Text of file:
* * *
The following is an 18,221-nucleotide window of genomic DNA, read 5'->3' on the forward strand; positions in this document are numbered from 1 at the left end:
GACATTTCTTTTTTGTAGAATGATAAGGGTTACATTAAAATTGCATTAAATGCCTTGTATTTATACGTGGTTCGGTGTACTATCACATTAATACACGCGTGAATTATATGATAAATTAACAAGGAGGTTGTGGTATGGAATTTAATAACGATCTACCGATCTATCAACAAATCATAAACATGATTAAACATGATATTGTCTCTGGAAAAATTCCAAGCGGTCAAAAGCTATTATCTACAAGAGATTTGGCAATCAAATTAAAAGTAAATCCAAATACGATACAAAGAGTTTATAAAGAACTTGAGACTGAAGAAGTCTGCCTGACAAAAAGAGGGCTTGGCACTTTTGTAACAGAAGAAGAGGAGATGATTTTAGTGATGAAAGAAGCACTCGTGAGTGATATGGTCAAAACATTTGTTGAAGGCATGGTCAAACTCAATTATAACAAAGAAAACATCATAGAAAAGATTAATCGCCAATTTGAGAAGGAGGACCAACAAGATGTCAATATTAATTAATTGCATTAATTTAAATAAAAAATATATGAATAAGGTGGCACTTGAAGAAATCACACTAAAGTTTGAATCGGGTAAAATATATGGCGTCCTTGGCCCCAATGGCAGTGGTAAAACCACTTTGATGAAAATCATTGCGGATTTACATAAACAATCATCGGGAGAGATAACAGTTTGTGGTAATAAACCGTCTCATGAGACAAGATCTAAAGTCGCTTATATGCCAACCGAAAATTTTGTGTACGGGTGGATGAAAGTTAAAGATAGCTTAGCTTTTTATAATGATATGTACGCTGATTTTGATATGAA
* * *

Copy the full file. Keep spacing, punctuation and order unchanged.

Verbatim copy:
The following is an 18,221-nucleotide window of genomic DNA, read 5'->3' on the forward strand; positions in this document are numbered from 1 at the left end:
GACATTTCTTTTTTGTAGAATGATAAGGGTTACATTAAAATTGCATTAAATGCCTTGTATTTATACGTGGTTCGGTGTACTATCACATTAATACACGCGTGAATTATATGATAAATTAACAAGGAGGTTGTGGTATGGAATTTAATAACGATCTACCGATCTATCAACAAATCATAAACATGATTAAACATGATATTGTCTCTGGAAAAATTCCAAGCGGTCAAAAGCTATTATCTACAAGAGATTTGGCAATCAAATTAAAAGTAAATCCAAATACGATACAAAGAGTTTATAAAGAACTTGAGACTGAAGAAGTCTGCCTGACAAAAAGAGGGCTTGGCACTTTTGTAACAGAAGAAGAGGAGATGATTTTAGTGATGAAAGAAGCACTCGTGAGTGATATGGTCAAAACATTTGTTGAAGGCATGGTCAAACTCAATTATAACAAAGAAAACATCATAGAAAAGATTAATCGCCAATTTGAGAAGGAGGACCAACAAGATGTCAATATTAATTAATTGCATTAATTTAAATAAAAAATATATGAATAAGGTGGCACTTGAAGAAATCACACTAAAGTTTGAATCGGGTAAAATATATGGCGTCCTTGGCCCCAATGGCAGTGGTAAAACCACTTTGATGAAAATCATTGCGGATTTACATAAACAATCATCGGGAGAGATAACAGTTTGTGGTAATAAACCGTCTCATGAGACAAGATCTAAAGTCGCTTATATGCCAACCGAAAATTTTGTGTACGGGTGGATGAAAGTTAAAGATAGCTTAGCTTTTTATAATGATATGTACGCTGATTTTGATATGAA